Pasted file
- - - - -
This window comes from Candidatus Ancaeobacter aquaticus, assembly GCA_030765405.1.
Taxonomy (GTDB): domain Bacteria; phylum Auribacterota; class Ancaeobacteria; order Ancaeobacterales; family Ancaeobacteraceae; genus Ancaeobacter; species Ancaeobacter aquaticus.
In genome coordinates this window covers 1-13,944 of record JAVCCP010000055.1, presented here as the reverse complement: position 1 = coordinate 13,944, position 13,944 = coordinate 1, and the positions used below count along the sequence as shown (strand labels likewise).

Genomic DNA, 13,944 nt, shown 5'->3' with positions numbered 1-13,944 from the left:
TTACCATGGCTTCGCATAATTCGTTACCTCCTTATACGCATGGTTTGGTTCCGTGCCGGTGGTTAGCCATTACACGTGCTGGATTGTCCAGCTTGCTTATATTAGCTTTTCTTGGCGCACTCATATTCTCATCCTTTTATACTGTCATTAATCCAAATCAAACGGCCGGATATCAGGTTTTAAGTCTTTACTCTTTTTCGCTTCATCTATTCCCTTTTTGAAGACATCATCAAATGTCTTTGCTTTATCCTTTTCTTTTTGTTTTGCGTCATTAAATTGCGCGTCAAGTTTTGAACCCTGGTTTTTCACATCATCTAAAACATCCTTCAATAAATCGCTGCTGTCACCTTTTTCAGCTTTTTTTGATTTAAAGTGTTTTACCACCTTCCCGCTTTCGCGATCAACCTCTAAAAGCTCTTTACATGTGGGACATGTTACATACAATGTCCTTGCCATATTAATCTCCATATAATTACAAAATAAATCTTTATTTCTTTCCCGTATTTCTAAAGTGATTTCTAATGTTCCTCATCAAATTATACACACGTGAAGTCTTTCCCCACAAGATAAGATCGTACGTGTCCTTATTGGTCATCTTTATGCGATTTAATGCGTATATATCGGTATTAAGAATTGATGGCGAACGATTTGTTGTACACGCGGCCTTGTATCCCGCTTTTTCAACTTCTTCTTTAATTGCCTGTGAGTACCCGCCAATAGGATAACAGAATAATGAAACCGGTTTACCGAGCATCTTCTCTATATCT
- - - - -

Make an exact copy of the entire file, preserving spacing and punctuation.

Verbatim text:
This window comes from Candidatus Ancaeobacter aquaticus, assembly GCA_030765405.1.
Taxonomy (GTDB): domain Bacteria; phylum Auribacterota; class Ancaeobacteria; order Ancaeobacterales; family Ancaeobacteraceae; genus Ancaeobacter; species Ancaeobacter aquaticus.
In genome coordinates this window covers 1-13,944 of record JAVCCP010000055.1, presented here as the reverse complement: position 1 = coordinate 13,944, position 13,944 = coordinate 1, and the positions used below count along the sequence as shown (strand labels likewise).

Genomic DNA, 13,944 nt, shown 5'->3' with positions numbered 1-13,944 from the left:
TTACCATGGCTTCGCATAATTCGTTACCTCCTTATACGCATGGTTTGGTTCCGTGCCGGTGGTTAGCCATTACACGTGCTGGATTGTCCAGCTTGCTTATATTAGCTTTTCTTGGCGCACTCATATTCTCATCCTTTTATACTGTCATTAATCCAAATCAAACGGCCGGATATCAGGTTTTAAGTCTTTACTCTTTTTCGCTTCATCTATTCCCTTTTTGAAGACATCATCAAATGTCTTTGCTTTATCCTTTTCTTTTTGTTTTGCGTCATTAAATTGCGCGTCAAGTTTTGAACCCTGGTTTTTCACATCATCTAAAACATCCTTCAATAAATCGCTGCTGTCACCTTTTTCAGCTTTTTTTGATTTAAAGTGTTTTACCACCTTCCCGCTTTCGCGATCAACCTCTAAAAGCTCTTTACATGTGGGACATGTTACATACAATGTCCTTGCCATATTAATCTCCATATAATTACAAAATAAATCTTTATTTCTTTCCCGTATTTCTAAAGTGATTTCTAATGTTCCTCATCAAATTATACACACGTGAAGTCTTTCCCCACAAGATAAGATCGTACGTGTCCTTATTGGTCATCTTTATGCGATTTAATGCGTATATATCGGTATTAAGAATTGATGGCGAACGATTTGTTGTACACGCGGCCTTGTATCCCGCTTTTTCAACTTCTTCTTTAATTGCCTGTGAGTACCCGCCAATAGGATAACAGAATAATGAAACCGGTTTACCGAGCATCTTCTCTATATCT